Cry About the Real Wolf
The New York Times
By: Charles M. Blow
March 6, 2013
The White House horribly botched its messaging on the sequester.
The Obama administration desperately wanted to define the sequester's immediate job casualties and calamitous disruptions.
In a way, Obama's strategy was understandable, and may well have worked on a different group of Republicans from the present crop, which is constitutionally opposed to anything that this president supports.
It's like one of those Warner Brothers cartoons where Bugs Bunny argues with Yosemite Sam and then takes Sam's position only to have Sam continue to disagree out of spite and anger and ignorance. In our version, Sam then threatens to blow the economy to smithereens. It would be funny it weren't so tragically real.
The White House wanted to cause enough outcry that it would pressure Republicans into a deal that would avert indiscriminate, across-the-board cuts.
But the outcry never came. Republicans gambled that it never would. They called the White House's bluff.
The public had grown numb with the sky-is-falling hysterics in Washington, so much so that few were paying close attention to the sequester. A CBS News poll issued this week found that only 28 percent of Americans said that they were paying very close attention.
Many Republicans played down the sequester's potential fallout, while fact checkers castigated the White House for exaggerating it.
This seems to have won some converts among the tangentially engaged electorate.
Sure, most people preferred some balance of spending cuts and tax increases, and a plurality blamed Republicans in Congress for not coming up with a deal, according the CBS News poll. But the percentage of people who said that the sequester would either be good for the country or wouldn't have a real impact was equal to the percentage of people who believed that it would be bad for the country.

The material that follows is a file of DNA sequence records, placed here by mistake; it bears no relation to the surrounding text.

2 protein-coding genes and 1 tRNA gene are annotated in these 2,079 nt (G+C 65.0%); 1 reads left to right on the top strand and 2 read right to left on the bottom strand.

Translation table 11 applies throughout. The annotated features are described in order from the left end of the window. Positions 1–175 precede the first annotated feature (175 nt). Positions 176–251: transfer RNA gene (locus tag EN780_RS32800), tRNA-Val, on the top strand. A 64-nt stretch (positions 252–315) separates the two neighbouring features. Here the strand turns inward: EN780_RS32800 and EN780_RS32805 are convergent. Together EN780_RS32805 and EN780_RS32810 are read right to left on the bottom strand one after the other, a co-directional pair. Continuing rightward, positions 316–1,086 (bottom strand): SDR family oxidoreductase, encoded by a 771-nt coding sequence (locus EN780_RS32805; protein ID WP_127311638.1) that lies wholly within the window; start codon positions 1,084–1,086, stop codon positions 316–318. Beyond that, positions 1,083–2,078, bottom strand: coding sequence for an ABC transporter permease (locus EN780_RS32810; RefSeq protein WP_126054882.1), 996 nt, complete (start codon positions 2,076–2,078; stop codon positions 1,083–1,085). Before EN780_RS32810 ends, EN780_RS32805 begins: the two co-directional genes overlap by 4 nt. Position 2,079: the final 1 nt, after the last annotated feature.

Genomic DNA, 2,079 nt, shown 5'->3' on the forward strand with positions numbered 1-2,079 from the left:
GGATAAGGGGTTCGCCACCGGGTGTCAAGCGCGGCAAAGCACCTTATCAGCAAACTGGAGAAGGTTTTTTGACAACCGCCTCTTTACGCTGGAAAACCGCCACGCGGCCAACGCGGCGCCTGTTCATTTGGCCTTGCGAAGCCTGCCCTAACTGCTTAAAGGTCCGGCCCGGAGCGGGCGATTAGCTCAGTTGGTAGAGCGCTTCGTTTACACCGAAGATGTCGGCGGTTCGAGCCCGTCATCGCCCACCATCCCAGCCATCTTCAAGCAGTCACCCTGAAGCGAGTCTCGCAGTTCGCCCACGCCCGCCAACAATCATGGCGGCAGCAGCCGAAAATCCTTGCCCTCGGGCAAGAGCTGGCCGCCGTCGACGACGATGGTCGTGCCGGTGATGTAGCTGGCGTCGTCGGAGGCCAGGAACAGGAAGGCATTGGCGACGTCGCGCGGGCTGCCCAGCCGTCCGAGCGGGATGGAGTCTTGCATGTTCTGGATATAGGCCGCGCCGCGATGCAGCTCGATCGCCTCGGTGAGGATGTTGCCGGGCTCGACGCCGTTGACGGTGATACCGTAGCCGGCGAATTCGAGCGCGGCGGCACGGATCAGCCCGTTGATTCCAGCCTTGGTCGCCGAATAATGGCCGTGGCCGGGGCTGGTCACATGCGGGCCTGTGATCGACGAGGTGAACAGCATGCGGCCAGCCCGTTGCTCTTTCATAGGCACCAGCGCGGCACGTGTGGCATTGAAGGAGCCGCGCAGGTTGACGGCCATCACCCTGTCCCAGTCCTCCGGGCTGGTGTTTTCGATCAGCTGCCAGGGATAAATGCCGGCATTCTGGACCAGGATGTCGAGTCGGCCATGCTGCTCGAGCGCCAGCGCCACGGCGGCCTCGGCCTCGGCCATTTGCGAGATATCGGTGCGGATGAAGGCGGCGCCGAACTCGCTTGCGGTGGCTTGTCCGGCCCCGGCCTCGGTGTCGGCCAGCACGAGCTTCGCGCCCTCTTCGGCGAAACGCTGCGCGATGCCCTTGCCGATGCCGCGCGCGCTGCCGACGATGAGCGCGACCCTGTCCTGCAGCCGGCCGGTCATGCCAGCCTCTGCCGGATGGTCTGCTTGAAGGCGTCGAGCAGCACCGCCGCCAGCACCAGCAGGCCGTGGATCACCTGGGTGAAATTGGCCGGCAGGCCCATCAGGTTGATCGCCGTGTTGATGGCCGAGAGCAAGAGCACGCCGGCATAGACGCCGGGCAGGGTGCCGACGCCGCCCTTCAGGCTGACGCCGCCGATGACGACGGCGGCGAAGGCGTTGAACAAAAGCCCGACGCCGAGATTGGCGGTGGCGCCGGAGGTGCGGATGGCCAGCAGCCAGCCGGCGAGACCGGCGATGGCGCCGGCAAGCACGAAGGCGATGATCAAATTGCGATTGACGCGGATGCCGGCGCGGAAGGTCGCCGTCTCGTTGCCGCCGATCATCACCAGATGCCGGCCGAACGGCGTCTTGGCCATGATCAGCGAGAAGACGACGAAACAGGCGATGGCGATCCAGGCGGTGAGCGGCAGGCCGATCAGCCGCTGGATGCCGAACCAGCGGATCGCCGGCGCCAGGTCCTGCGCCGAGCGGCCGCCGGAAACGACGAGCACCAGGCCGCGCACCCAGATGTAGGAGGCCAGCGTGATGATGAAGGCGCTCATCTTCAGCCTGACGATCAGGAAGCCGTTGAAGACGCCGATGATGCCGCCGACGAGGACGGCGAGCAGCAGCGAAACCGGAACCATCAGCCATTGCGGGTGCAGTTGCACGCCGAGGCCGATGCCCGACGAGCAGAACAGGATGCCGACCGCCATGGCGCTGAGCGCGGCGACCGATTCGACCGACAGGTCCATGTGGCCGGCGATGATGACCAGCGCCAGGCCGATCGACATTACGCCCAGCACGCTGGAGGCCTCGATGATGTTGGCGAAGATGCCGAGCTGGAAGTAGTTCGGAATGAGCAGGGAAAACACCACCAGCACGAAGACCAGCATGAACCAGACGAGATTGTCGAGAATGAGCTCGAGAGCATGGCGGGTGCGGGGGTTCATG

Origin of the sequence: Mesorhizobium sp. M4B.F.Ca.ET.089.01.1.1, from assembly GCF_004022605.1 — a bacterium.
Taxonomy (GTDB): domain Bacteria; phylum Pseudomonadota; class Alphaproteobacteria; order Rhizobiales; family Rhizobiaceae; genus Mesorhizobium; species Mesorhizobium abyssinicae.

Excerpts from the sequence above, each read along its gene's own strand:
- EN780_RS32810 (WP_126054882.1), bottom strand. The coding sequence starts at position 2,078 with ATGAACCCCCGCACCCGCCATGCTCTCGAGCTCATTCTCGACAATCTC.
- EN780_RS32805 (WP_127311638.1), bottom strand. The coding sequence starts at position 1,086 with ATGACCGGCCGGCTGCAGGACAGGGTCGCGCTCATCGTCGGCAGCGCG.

And, since the country didn't fall apart during the first week of the sequester, many Americans may be even more open to the argument that the administration was crying wolf. In fact, the Dow Jones industrial average hit a record high this week, and there were no long lines at airports for any reason other than a brewing snowstorm.
But remember that in the story of the boy who cried wolf, ultimately, a real wolf does show up after all the false cries, and that very real wolf destroys a vulnerable flock.
The lesson, as applied to our present dilemma, is that alarmism erodes credibility, but real danger can still lurk.
The pain of the sequester is that kind that lurks: a slow, creeping disaster mainly affecting those Americans on the fringes who are barely inching their way back into a still-bleak job market -- or hopelessly locked out of it -- and poor Americans too old or too young to participate in it.
That is how the effects should always have been framed: not as a danger to air travelers and contractors, but as a prowling danger to the most vulnerable in our flock.
Not framing it this way harkens back to a larger problem in our culture: a failure, or outright unwillingness, to acknowledge America's poor -- both working and not -- and to appreciate their struggle.
When I think about the effects of the sequester, I can't help thinking about the people in my hometown in rural north Louisiana and in places like it.
In my hometown, the median family income is less than $30,000, and poverty rates are staggeringly high, according to the American Community Survey. This isn't necessarily because people don't take work if they can find it, but because much of the work they can find doesn't pay a living wage.
So they supplement their salaries with the public benefits they're eligible to receive.
The town is also home to the Head Start program for the area, and some of the only professional jobs available are at the school.
It is in places like this, places full of the working poor who don't take airplanes or own stock, that the effects of the sequester will be all too real.
The director of the Congressional Budget Office has estimated that the sequester could cost 750,000 jobs this year. Those are not likely to be lost from the top down but from the bottom up. And the estimate of job losses isn't simply a factor of government pink slips, but the blow to the private sector when billions of dollars are withdrawn from the larger economy.
Pundits and politicians have mocked the cuts for being small in the grand scheme of an enormous national budget, but those are the callous waggings of tongues that have never given voice to the fear of poverty or tasted the bitterness of hunger.
For the rest, the less fortunate, those trying their best to feed their families and praying that illness passes over their houses, these cuts will be no joke.
Those are the people the White House and Congressional Democrats should highlight: good people dealt a poor hand and trying to make good of it.
There is another America, unseen and uncelebrated, where the wolf is ever sniffing at folks' heels.
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